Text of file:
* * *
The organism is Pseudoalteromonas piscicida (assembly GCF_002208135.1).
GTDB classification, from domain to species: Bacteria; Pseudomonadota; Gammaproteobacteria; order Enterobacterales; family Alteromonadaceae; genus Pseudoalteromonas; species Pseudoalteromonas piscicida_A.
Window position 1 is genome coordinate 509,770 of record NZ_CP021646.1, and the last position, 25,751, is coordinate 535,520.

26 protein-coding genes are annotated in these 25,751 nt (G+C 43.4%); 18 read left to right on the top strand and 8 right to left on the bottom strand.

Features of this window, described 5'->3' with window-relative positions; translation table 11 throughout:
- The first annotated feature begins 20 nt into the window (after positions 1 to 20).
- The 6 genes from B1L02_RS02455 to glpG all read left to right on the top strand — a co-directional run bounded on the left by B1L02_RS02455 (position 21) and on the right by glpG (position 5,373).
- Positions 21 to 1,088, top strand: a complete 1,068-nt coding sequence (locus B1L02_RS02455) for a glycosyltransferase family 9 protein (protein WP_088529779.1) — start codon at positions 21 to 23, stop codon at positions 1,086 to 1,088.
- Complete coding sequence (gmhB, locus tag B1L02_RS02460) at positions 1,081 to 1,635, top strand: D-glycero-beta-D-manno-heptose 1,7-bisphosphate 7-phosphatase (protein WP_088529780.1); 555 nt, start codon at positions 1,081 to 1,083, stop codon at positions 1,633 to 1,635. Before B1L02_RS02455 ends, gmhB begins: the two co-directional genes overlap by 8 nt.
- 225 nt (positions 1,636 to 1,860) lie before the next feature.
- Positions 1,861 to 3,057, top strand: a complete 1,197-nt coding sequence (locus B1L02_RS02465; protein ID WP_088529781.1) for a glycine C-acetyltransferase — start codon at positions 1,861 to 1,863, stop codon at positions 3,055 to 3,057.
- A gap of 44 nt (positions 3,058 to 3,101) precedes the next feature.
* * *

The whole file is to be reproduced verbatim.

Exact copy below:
The organism is Pseudoalteromonas piscicida (assembly GCF_002208135.1).
GTDB classification, from domain to species: Bacteria; Pseudomonadota; Gammaproteobacteria; order Enterobacterales; family Alteromonadaceae; genus Pseudoalteromonas; species Pseudoalteromonas piscicida_A.
Window position 1 is genome coordinate 509,770 of record NZ_CP021646.1, and the last position, 25,751, is coordinate 535,520.

26 protein-coding genes are annotated in these 25,751 nt (G+C 43.4%); 18 read left to right on the top strand and 8 right to left on the bottom strand.

Features of this window, described 5'->3' with window-relative positions; translation table 11 throughout:
- The first annotated feature begins 20 nt into the window (after positions 1 to 20).
- The 6 genes from B1L02_RS02455 to glpG all read left to right on the top strand — a co-directional run bounded on the left by B1L02_RS02455 (position 21) and on the right by glpG (position 5,373).
- Positions 21 to 1,088, top strand: a complete 1,068-nt coding sequence (locus B1L02_RS02455) for a glycosyltransferase family 9 protein (protein WP_088529779.1) — start codon at positions 21 to 23, stop codon at positions 1,086 to 1,088.
- Complete coding sequence (gmhB, locus tag B1L02_RS02460) at positions 1,081 to 1,635, top strand: D-glycero-beta-D-manno-heptose 1,7-bisphosphate 7-phosphatase (protein WP_088529780.1); 555 nt, start codon at positions 1,081 to 1,083, stop codon at positions 1,633 to 1,635. Before B1L02_RS02455 ends, gmhB begins: the two co-directional genes overlap by 8 nt.
- 225 nt (positions 1,636 to 1,860) lie before the next feature.
- Positions 1,861 to 3,057, top strand: a complete 1,197-nt coding sequence (locus B1L02_RS02465; protein ID WP_088529781.1) for a glycine C-acetyltransferase — start codon at positions 1,861 to 1,863, stop codon at positions 3,055 to 3,057.
- A gap of 44 nt (positions 3,058 to 3,101) precedes the next feature.